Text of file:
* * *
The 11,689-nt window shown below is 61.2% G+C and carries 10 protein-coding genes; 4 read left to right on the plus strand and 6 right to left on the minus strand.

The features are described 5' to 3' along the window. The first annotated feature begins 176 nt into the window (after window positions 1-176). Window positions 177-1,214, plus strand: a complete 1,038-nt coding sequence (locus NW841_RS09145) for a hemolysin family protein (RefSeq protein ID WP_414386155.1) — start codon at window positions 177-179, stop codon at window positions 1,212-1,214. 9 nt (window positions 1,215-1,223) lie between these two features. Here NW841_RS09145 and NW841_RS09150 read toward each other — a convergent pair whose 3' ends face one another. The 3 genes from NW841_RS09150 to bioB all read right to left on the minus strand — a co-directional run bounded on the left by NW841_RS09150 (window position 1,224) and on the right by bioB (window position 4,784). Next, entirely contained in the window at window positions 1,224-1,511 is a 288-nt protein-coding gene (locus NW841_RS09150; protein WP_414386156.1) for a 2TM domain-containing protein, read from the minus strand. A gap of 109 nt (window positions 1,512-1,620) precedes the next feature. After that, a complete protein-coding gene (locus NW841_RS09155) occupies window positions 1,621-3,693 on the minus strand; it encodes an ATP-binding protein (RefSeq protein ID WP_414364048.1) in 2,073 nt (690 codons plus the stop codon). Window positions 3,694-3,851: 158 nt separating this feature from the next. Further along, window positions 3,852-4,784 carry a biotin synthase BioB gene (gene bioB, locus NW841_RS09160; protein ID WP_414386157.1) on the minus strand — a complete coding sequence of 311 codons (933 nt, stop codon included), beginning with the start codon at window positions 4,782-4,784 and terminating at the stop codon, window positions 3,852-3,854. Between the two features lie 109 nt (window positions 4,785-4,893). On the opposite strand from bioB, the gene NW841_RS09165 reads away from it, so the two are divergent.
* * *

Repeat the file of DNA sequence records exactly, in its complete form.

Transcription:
The 11,689-nt window shown below is 61.2% G+C and carries 10 protein-coding genes; 4 read left to right on the plus strand and 6 right to left on the minus strand.

The features are described 5' to 3' along the window. The first annotated feature begins 176 nt into the window (after window positions 1-176). Window positions 177-1,214, plus strand: a complete 1,038-nt coding sequence (locus NW841_RS09145) for a hemolysin family protein (RefSeq protein ID WP_414386155.1) — start codon at window positions 177-179, stop codon at window positions 1,212-1,214. 9 nt (window positions 1,215-1,223) lie between these two features. Here NW841_RS09145 and NW841_RS09150 read toward each other — a convergent pair whose 3' ends face one another. The 3 genes from NW841_RS09150 to bioB all read right to left on the minus strand — a co-directional run bounded on the left by NW841_RS09150 (window position 1,224) and on the right by bioB (window position 4,784). Next, entirely contained in the window at window positions 1,224-1,511 is a 288-nt protein-coding gene (locus NW841_RS09150; protein WP_414386156.1) for a 2TM domain-containing protein, read from the minus strand. A gap of 109 nt (window positions 1,512-1,620) precedes the next feature. After that, a complete protein-coding gene (locus NW841_RS09155) occupies window positions 1,621-3,693 on the minus strand; it encodes an ATP-binding protein (RefSeq protein ID WP_414364048.1) in 2,073 nt (690 codons plus the stop codon). Window positions 3,694-3,851: 158 nt separating this feature from the next. Further along, window positions 3,852-4,784 carry a biotin synthase BioB gene (gene bioB, locus NW841_RS09160; protein ID WP_414386157.1) on the minus strand — a complete coding sequence of 311 codons (933 nt, stop codon included), beginning with the start codon at window positions 4,782-4,784 and terminating at the stop codon, window positions 3,852-3,854. Between the two features lie 109 nt (window positions 4,785-4,893). On the opposite strand from bioB, the gene NW841_RS09165 reads away from it, so the two are divergent.